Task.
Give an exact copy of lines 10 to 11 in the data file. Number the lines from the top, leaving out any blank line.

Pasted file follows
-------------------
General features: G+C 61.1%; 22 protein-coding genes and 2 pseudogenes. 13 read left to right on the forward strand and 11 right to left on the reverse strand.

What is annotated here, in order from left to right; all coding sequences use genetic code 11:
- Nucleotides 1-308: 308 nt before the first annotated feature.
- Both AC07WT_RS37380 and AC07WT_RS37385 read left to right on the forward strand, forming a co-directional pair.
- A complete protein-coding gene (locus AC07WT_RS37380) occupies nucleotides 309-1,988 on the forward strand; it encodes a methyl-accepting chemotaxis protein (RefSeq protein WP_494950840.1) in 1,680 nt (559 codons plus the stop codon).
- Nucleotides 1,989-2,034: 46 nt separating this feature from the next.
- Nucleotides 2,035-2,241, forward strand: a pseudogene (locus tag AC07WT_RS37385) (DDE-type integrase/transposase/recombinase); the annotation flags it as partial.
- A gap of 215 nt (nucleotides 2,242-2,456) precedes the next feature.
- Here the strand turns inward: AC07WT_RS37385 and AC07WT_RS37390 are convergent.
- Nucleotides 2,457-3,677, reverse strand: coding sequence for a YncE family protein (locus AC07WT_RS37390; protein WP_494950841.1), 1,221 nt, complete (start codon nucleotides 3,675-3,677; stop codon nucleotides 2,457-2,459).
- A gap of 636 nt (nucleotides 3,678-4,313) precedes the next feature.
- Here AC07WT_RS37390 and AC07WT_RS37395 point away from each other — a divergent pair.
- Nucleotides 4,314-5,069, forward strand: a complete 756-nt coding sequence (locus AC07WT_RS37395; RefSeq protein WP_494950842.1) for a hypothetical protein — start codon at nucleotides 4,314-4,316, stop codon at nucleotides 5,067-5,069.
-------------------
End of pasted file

- Nucleotides 2,457-3,677, reverse strand: coding sequence for a YncE family protein (locus AC07WT_RS37390; protein WP_494950841.1), 1,221 nt, complete (start codon nucleotides 3,675-3,677; stop codon nucleotides 2,457-2,459).
- A gap of 636 nt (nucleotides 3,678-4,313) precedes the next feature.